This week marks the fortieth anniversary of the single most cataclysmic event in our post –
independence history – the anti -Tamil pogrom of July 1983. It is very sad and regrettable
that there are few, if any, public commemorations of the event and that the security forces
and the Police were deployed in large and disproportionate numbers and that at least in one
instance, force was used to disperse those at these meetings.
July 1983 led to the full -blown armed phase of the civil war, which lasted almost three
decades. Thousands of Tamils were killed, displaced and forced to flee abroad. We salute
the courage of the Sinhalese who gave them refuge. The country lost millions in terms of
foreign investment and tourism. Whilst a military victory against the LTTE was won in May
2009, forty years after the initial carnage and thirteen years after this military victory, a
political settlement of the conflict is yet to happen. The proposed Truth and Reconciliation
Commission has been met with skepticism and downright rejection from the families of the
victims; the cruelty of disappearances persists; the Prevention of Terrorism Act is yet to be
repealed and replaced; the Anti-Terrorism Act has been put on the back burner in response
to domestic and international pressure; the Thirteenth Amendment has yet to be
implemented in full anywhere in the country; police powers to the provinces provided in the
amendment may never be granted. The issue of accountability in respect of allegations of
war crimes and crimes against humanity is yet to be addressed. In addition, there are the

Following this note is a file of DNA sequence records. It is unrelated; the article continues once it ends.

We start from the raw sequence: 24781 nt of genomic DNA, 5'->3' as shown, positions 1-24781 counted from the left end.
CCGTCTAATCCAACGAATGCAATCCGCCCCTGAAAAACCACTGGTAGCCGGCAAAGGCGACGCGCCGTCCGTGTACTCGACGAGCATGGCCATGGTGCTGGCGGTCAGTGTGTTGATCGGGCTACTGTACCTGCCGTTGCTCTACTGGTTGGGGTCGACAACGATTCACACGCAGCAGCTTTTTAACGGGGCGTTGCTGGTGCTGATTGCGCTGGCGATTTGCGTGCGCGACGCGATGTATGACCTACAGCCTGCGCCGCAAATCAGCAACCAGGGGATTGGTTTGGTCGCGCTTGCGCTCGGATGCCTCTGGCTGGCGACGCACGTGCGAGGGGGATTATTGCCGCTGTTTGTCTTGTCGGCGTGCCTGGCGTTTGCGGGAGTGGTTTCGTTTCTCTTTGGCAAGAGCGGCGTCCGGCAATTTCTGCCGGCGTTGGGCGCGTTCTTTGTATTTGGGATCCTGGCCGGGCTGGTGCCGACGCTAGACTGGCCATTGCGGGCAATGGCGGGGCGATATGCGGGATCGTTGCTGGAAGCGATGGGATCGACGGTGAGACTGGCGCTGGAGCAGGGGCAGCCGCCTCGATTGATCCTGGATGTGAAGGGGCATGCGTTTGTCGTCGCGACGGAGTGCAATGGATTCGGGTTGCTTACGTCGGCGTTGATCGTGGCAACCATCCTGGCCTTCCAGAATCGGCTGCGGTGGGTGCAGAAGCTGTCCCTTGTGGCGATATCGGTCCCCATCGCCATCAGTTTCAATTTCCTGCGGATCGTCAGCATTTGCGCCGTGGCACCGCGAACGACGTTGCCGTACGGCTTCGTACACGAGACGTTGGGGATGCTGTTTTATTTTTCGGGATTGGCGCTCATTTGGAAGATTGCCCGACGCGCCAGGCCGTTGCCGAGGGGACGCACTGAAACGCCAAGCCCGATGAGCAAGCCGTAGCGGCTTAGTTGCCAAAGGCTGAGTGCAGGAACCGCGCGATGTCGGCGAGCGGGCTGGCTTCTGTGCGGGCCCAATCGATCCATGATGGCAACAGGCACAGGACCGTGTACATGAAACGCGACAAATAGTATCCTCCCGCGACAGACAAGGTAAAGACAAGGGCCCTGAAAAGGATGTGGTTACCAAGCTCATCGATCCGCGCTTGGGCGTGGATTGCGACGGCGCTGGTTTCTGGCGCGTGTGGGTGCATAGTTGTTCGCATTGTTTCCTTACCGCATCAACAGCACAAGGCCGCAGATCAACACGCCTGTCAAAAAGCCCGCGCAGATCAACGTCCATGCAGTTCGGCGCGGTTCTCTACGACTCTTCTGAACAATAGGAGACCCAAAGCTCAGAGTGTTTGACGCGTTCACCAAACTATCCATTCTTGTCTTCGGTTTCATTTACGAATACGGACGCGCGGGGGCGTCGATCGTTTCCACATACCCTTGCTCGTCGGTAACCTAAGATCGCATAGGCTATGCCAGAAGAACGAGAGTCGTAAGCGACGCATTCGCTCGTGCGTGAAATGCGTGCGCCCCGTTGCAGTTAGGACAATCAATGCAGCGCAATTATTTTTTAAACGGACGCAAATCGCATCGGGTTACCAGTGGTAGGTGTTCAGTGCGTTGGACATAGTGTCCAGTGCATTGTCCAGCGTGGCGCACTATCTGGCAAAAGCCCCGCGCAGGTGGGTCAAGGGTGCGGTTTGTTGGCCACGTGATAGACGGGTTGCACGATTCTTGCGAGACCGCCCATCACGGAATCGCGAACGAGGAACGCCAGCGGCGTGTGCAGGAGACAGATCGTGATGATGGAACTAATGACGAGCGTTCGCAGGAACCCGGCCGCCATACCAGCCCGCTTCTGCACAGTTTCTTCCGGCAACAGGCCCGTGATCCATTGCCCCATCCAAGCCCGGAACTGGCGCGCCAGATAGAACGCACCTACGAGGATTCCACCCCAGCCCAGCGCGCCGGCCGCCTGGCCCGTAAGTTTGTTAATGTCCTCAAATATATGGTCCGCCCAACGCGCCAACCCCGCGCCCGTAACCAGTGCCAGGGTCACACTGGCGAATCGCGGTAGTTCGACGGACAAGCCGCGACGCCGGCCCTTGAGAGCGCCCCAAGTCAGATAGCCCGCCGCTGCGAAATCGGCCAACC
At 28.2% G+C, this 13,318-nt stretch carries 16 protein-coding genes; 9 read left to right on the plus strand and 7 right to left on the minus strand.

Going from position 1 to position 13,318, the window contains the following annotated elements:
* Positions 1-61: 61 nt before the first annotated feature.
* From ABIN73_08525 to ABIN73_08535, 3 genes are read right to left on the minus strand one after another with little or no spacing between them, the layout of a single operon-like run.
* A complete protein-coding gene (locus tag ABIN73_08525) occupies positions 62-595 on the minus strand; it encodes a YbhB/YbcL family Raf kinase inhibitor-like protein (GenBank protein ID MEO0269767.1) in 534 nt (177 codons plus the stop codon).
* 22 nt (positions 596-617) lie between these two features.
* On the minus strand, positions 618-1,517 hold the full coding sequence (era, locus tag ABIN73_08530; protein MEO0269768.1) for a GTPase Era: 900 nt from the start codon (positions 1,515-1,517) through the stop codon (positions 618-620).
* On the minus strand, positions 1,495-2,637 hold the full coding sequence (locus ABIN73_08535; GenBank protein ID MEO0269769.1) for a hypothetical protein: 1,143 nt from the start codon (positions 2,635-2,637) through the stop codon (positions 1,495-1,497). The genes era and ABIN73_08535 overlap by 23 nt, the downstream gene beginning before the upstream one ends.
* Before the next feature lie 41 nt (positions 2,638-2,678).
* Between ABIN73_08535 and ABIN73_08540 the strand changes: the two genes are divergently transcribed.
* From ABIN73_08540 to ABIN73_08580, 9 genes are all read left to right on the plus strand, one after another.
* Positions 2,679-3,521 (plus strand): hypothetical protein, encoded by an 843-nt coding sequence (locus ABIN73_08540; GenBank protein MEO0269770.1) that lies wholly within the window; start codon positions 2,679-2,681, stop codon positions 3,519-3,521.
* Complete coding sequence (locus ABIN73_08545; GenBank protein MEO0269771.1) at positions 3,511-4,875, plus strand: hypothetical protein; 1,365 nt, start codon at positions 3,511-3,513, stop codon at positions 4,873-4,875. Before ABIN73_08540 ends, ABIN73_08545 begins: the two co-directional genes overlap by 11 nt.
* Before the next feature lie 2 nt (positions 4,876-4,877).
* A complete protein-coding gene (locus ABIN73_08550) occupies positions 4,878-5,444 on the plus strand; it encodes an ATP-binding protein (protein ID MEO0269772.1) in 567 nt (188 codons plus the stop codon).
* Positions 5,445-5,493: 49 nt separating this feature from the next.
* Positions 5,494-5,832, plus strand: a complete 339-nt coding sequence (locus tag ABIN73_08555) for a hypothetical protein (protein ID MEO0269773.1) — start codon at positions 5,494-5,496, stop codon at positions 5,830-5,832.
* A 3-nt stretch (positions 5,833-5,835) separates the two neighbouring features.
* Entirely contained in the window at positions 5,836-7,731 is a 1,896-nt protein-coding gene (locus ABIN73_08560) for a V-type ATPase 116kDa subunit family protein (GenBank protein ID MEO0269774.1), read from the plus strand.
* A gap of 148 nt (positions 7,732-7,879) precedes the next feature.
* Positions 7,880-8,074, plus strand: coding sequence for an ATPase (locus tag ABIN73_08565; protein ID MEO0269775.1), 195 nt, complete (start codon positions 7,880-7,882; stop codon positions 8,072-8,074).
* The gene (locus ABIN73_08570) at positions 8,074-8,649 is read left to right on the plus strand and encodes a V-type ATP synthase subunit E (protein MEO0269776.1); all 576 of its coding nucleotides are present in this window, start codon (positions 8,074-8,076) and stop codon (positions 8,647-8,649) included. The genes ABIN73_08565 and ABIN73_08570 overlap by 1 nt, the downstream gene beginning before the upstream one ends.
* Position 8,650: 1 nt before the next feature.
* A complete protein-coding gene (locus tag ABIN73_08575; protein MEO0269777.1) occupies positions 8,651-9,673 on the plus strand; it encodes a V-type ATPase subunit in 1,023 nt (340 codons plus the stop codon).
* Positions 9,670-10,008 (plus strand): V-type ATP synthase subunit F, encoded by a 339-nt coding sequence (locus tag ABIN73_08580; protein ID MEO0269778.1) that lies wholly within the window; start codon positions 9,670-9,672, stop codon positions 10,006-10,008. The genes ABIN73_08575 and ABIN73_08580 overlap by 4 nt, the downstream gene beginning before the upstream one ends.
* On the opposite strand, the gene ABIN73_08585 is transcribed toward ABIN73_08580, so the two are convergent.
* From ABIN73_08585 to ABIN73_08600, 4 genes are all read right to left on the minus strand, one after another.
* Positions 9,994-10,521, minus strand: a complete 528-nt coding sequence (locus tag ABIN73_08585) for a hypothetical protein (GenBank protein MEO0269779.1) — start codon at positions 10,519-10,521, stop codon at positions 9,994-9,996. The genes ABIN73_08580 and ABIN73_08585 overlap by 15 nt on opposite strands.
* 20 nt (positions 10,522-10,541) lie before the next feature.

issues of land in the possession of the security forces to be resolved, the issue of the
archeological heritage of the land and security forces engagement in the civilian economy.
The citizens of Sri Lanka, especially our Tamil citizens and those that make up the diaspora
are deeply scarred by the events of July 1983 and their consequences. Sri Lanka needs to
heal, to reconcile, to unite, not least to come together to meet the deep and grave
challenge of governance that has spawned the current economic crisis and the issues of the
legitimacy, transparency and accountability of and in our governance and government. The
curse of impunity has to be comprehensively expunged from our public affairs.
We cannot allow any of this to happen to us ever again. We have to seize the opportunity
of building our future based on the principle of Unity in Diversity. To do this we cannot
forget. The state has to publicly acknowledge its crimes and misdemeanoures, even if
through the generosity in our hearts, we can begin to forgive.
Dr Paikiasothy Saravanamuttu
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